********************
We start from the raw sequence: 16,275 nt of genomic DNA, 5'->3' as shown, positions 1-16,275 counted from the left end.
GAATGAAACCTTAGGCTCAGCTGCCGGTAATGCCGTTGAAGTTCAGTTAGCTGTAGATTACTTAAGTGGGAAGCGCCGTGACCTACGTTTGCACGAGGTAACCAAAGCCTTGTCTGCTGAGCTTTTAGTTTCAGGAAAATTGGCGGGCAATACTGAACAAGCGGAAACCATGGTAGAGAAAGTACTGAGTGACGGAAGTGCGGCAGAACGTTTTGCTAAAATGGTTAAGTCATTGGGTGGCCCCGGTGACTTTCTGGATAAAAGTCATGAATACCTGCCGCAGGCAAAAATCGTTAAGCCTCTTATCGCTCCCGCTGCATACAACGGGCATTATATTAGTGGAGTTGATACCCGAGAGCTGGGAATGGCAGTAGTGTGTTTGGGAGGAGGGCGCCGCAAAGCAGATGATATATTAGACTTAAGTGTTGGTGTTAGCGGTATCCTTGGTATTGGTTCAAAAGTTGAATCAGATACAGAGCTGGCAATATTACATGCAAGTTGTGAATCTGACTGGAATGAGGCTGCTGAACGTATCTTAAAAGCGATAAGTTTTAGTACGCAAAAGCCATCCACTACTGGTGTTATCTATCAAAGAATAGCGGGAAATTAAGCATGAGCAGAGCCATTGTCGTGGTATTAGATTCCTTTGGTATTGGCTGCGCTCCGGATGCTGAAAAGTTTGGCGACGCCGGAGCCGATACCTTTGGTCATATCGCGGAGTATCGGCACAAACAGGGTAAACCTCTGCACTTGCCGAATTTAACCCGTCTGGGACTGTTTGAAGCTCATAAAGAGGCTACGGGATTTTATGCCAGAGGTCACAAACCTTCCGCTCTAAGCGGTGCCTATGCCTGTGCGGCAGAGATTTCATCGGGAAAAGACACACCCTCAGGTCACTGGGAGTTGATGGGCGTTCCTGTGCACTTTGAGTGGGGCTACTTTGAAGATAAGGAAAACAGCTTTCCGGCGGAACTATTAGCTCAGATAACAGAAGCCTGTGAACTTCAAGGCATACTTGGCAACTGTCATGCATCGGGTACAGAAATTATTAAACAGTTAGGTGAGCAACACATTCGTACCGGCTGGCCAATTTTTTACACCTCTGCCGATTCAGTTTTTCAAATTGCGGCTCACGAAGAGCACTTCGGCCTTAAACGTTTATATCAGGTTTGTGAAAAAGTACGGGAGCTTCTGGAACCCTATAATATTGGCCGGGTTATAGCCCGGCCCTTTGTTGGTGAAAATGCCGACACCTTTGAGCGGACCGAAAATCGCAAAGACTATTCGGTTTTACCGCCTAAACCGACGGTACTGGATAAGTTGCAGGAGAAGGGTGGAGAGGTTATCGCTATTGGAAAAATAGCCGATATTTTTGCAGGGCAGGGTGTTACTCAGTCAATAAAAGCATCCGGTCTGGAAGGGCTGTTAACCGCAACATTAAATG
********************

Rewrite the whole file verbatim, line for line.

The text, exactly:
We start from the raw sequence: 16,275 nt of genomic DNA, 5'->3' as shown, positions 1-16,275 counted from the left end.
GAATGAAACCTTAGGCTCAGCTGCCGGTAATGCCGTTGAAGTTCAGTTAGCTGTAGATTACTTAAGTGGGAAGCGCCGTGACCTACGTTTGCACGAGGTAACCAAAGCCTTGTCTGCTGAGCTTTTAGTTTCAGGAAAATTGGCGGGCAATACTGAACAAGCGGAAACCATGGTAGAGAAAGTACTGAGTGACGGAAGTGCGGCAGAACGTTTTGCTAAAATGGTTAAGTCATTGGGTGGCCCCGGTGACTTTCTGGATAAAAGTCATGAATACCTGCCGCAGGCAAAAATCGTTAAGCCTCTTATCGCTCCCGCTGCATACAACGGGCATTATATTAGTGGAGTTGATACCCGAGAGCTGGGAATGGCAGTAGTGTGTTTGGGAGGAGGGCGCCGCAAAGCAGATGATATATTAGACTTAAGTGTTGGTGTTAGCGGTATCCTTGGTATTGGTTCAAAAGTTGAATCAGATACAGAGCTGGCAATATTACATGCAAGTTGTGAATCTGACTGGAATGAGGCTGCTGAACGTATCTTAAAAGCGATAAGTTTTAGTACGCAAAAGCCATCCACTACTGGTGTTATCTATCAAAGAATAGCGGGAAATTAAGCATGAGCAGAGCCATTGTCGTGGTATTAGATTCCTTTGGTATTGGCTGCGCTCCGGATGCTGAAAAGTTTGGCGACGCCGGAGCCGATACCTTTGGTCATATCGCGGAGTATCGGCACAAACAGGGTAAACCTCTGCACTTGCCGAATTTAACCCGTCTGGGACTGTTTGAAGCTCATAAAGAGGCTACGGGATTTTATGCCAGAGGTCACAAACCTTCCGCTCTAAGCGGTGCCTATGCCTGTGCGGCAGAGATTTCATCGGGAAAAGACACACCCTCAGGTCACTGGGAGTTGATGGGCGTTCCTGTGCACTTTGAGTGGGGCTACTTTGAAGATAAGGAAAACAGCTTTCCGGCGGAACTATTAGCTCAGATAACAGAAGCCTGTGAACTTCAAGGCATACTTGGCAACTGTCATGCATCGGGTACAGAAATTATTAAACAGTTAGGTGAGCAACACATTCGTACCGGCTGGCCAATTTTTTACACCTCTGCCGATTCAGTTTTTCAAATTGCGGCTCACGAAGAGCACTTCGGCCTTAAACGTTTATATCAGGTTTGTGAAAAAGTACGGGAGCTTCTGGAACCCTATAATATTGGCCGGGTTATAGCCCGGCCCTTTGTTGGTGAAAATGCCGACACCTTTGAGCGGACCGAAAATCGCAAAGACTATTCGGTTTTACCGCCTAAACCGACGGTACTGGATAAGTTGCAGGAGAAGGGTGGAGAGGTTATCGCTATTGGAAAAATAGCCGATATTTTTGCAGGGCAGGGTGTTACTCAGTCAATAAAAGCATCCGGTCTGGAAGGGCTGTTAACCGCAACATTAAATG